A few years ago, I fell in love for the first time. I was living in Brooklyn, NY and he lived in Austin, TX. As is the case with many long distance, star-crossed loves, it was an emotional roller coaster of a grey area relationship that inevitably ended in the most bloody crash and burn disaster of the heart I had ever experienced.

Meanwhile, I was designing at a digital media company and still in the first few years of workshopping my knowledge and craft of drawing letterforms. In the midst of a particularly rocky portion of this love story, I spent my lunch break sketching the lyrics of a song in a small notebook with pale pink pages. It read, “All we have are broken promises.” Deep, dark, broken feelings were penciled onto a tiny page, and I called it art. I designed this lettering into a poster of the ocean and sky at night time, moonlight glittering off the calm water. Every element of this poster had meaning, each piece of the composition twisting another key inside of me that unlocked a part of the story of my heartbreak. I decided that this would be the first piece of art I would release for sale. I couldn’t tell you how many it sold. I don’t remember, and it’s beside the point. I do, however, remember what it felt like to tell the boy who caused such an emotional storm in me that the piece was about him. I remember how empowering it was to not only make something I felt was beautiful out of an experience that was so difficult, but to totally and completely own it to both the boy in question and the general public. I felt strong in this moment, but it wasn’t until years later that I realized why. Why did all of this feel so good? Why was I moved to put the most intimate, sensitive parts of myself on parade? And why was it a verifiable antidote to one of the most trying and personal situations I’ve had to deal with to date? I didn’t know the answers yet, but I did know that, whatever the reason, I always wanted to be that vulnerable with my art and my audience.


The vulnerability researcher, author, TED speaker and goddess incarnate, Brené Brown, talks about confronting shame as the path to being vulnerable with ourselves and others. She points out that shame thrives in secrecy and cannot survive when we tell our story, so when we confront our shame, we experience true vulnerability and reclaim our own worthiness. I could quote Brené (we’re on a first name basis now), her talks, and her book, The Gifts of Imperfection, to the ends of the earth. She addresses the desire many of us have to be authentic in a culture that would prefer we “fit in.” I know this to be especially true as creatives with our work. Our industry’s internet microcosm of Twitter, Dribbble, and Instagram, has us vying for Likes to determine our work’s worthiness. Even the place that was invented for the purpose of showing imperfect process work (Dribbble) and a place that has the ability to be voyeuristic (Instagram) has turned into a curated museum where we make our messy parts look “perfectly messy.” We shudder at the thought of ruffling feathers. And sometimes, our concern about sharing a more serious or controversial topic for fear of anyone in our small and incestuous industry bad-mouthing us to a potential client, is a real one. But we have to remember that the path to authenticity and vulnerability is the hardest path there is, and there is no shortcut.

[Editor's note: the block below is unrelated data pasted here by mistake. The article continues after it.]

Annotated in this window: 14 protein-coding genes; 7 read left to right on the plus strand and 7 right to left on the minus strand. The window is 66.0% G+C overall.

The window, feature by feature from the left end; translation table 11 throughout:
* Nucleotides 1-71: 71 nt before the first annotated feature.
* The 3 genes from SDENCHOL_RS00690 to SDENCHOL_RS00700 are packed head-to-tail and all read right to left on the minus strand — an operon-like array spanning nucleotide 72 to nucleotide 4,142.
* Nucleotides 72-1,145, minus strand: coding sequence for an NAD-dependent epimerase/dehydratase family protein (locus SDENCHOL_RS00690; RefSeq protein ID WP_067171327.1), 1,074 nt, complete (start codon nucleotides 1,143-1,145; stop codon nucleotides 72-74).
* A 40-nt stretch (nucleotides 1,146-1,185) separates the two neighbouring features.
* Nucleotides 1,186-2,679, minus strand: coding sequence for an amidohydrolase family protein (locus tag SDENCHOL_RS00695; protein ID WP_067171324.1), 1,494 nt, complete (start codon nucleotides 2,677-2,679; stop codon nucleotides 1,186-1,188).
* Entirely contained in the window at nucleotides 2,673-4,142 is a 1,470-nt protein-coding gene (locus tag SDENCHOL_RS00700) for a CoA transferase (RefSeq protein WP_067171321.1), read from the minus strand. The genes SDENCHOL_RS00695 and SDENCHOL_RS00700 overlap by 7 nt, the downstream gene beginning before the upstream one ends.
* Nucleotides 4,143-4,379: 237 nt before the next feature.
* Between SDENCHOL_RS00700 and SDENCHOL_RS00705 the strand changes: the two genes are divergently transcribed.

In the last year, I’ve experienced a huge transition. I left New York (my home of 5 years) and the East Coast (my home since birth) to road trip across the country by myself and start a new chapter of my life in Los Angeles. I left the full time agency world to start my independent freelance studio. And amongst all of the new and different things I’ve found in this new phase, a love for pole dancing performance and nutrition have become key players, right alongside design, illustration, and typography. Through this journey of self, I’ve done my best to share these new and developing components of my life as honestly as I can. There are moments of uncertainty, insecurity, and doubt. I wonder how my design audience feels about videos of me dancing, sometimes scantily clad, on a pole popping up in their social media feeds. I wonder if they tire of photos of my breakfast. I wonder if sharing my moments of weakness about starting and building my own business on another side of the country will have anyone think I am any less capable. But a funny thing happens the moment I give those negative thoughts any bit of real estate in my mind: I come across someone who is going through the same exact struggle. The players may not be design and pole dancing, but brand strategy and candle making, writing and bodybuilding, web design and lifestyle blogging. I engage in conversations with these people, and they all seem to be dealing with the same fears and struggles.